Jacobsen, E. K. U. (2012). Unique identification: Inclusion and surveillance in the Indian
biometric assemblage. Security Dialogue, 43(5), 457-474.
Khan, A. R. (2018). National identity card: Opportunities and threats. Journal of Asian
Research, 2(2), 78
Kitiyadisai, K. (2004). Smart ID card in Thailand from a Buddhist perspective. MANUSYA:
Journal of Humanities (Special issue), 8, 37-45.
Krupp, A., Rathgeb, C., & Busch, C. (2013). Social acceptance of biometric technologies in
Germany: A Survey. In A. Bromme, & C. Busch (Eds.). Proceeding of 2013 International Conference of the BIOSIG Special Interest Group (BIOSIG) (pp. 193-200).
Kwiringira, S. (2017). Integration of services with the national identification system, Uganda’s
case. National Identification and Registration Authority.
Lyon, D. (2009). Identifying citizens: ID cards as surveillance. Cambridge: Polity Press.
Michael, K, & Michael, M. G. (2006). Historical lessons on ID technology and the consequences
of an unchecked trajectory. Prometheus, 24(4), 365-377.
Milberry, K., & Parsons, C. (2013). A national ID card by stealth? The BC services card privacy
risks, opportunities and alternatives. Vancouver: BC Civil Liberties Association.
National Identification Authority. (2014). Ghana NIA’s legal mandate. National Identification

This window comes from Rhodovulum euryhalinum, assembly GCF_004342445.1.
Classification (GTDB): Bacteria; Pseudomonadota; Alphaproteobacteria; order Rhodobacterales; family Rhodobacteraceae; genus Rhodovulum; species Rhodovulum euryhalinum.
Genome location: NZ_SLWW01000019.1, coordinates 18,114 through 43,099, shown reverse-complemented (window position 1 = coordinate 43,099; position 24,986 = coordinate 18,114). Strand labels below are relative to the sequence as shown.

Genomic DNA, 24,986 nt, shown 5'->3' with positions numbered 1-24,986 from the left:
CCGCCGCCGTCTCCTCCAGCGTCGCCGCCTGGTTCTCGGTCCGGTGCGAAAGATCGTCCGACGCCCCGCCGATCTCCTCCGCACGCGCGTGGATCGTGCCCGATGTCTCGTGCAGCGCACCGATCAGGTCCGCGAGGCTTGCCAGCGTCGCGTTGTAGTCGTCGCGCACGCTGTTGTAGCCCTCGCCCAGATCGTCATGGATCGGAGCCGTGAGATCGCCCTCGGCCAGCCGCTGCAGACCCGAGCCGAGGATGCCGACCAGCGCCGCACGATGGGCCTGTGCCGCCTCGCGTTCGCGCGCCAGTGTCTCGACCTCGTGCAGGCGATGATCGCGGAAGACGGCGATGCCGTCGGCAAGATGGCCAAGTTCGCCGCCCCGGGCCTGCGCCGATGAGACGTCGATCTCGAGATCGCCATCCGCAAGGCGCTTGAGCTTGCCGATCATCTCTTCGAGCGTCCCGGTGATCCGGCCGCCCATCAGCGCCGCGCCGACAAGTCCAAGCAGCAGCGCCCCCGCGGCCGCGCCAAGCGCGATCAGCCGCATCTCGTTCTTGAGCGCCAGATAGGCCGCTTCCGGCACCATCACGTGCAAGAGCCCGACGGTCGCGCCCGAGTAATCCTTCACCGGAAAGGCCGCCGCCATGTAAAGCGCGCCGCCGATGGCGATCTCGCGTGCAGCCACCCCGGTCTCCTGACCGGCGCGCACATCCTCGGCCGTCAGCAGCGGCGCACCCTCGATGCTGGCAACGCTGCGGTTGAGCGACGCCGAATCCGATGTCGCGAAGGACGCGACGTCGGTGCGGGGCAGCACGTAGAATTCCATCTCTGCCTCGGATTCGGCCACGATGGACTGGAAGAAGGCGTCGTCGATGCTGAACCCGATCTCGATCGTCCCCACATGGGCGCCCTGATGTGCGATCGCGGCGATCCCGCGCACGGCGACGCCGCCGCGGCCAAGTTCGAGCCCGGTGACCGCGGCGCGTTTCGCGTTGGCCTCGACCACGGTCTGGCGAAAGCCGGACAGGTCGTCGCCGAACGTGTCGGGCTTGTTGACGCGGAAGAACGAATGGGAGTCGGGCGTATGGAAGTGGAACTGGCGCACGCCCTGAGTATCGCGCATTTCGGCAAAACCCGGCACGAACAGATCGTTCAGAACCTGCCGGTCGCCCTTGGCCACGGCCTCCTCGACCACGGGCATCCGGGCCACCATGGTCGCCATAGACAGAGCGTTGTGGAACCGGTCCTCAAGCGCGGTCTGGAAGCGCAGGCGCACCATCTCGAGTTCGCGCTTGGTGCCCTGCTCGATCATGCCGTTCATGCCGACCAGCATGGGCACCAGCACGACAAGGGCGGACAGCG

Neyland, D. (2009). Who’s who? The biometric future and the politics of identity. European
Journal of Criminology, 6(2), 135-155.
NIA. (n.d.a). L2111 National Identity Register Act 2008 (Act 750)-National Identification
Authority. Retrieved from https://www.nia.gov.gh.
NIA. (n.d.b). Our history-NIA-National Identification Authority. Retrieved from
Petermann, T., Sauter, A., & Scherz, C. (2006). Biometrics and the borders – The challenges of a
political technology. International Review of Law, Computers and Technology, 20(1&2), 149-166
Refworld. (2006). Ghana: Act No. 707 of 2006, National Identification Authority Act. Retrieved
Refworld. (2008). Ghana: Act No. 750 of 2008, National Identity Register Act.
Retrieved from https://www.refworld.org/cgi-bin/texis/vtx/rwmain?docid=548ee10b4
Rule, J. B. (2005). Time to ask questions about the paths opened by ID cards. Oxford: Oxford
Smith, A. D. (2008). The benefits and risks of national identification programme. Retrieved from
Soltani, F., & Yusof, M. A. (2012). Concept of security in the theoretical approaches. Research
Journal of International Studies, 1. ISSN: 1453-212X
Sullivan, C. L. (2011). Digital identity: The emergent legal concept. Adelaide: University of
The World Bank Group. (2017). Identification for development (ID4D). Retrieved from
Whitley, E. A. & Hosein, G. (2010). Global identity policies and technology: Do we understand
the question? Global Policy, 1(2), 209-215.
World Population Review. (2019). 2019 world population by country. Retrieved from
Zoleta, V. (2018). National ID system in the Philippines: The good and the bad. Retrieved from
Apexnewsgh.com/Ghana/Ngamegbulam Chidozie Stephen
Please contact Apexnewsgh.com on email email@example.com for your credible news publications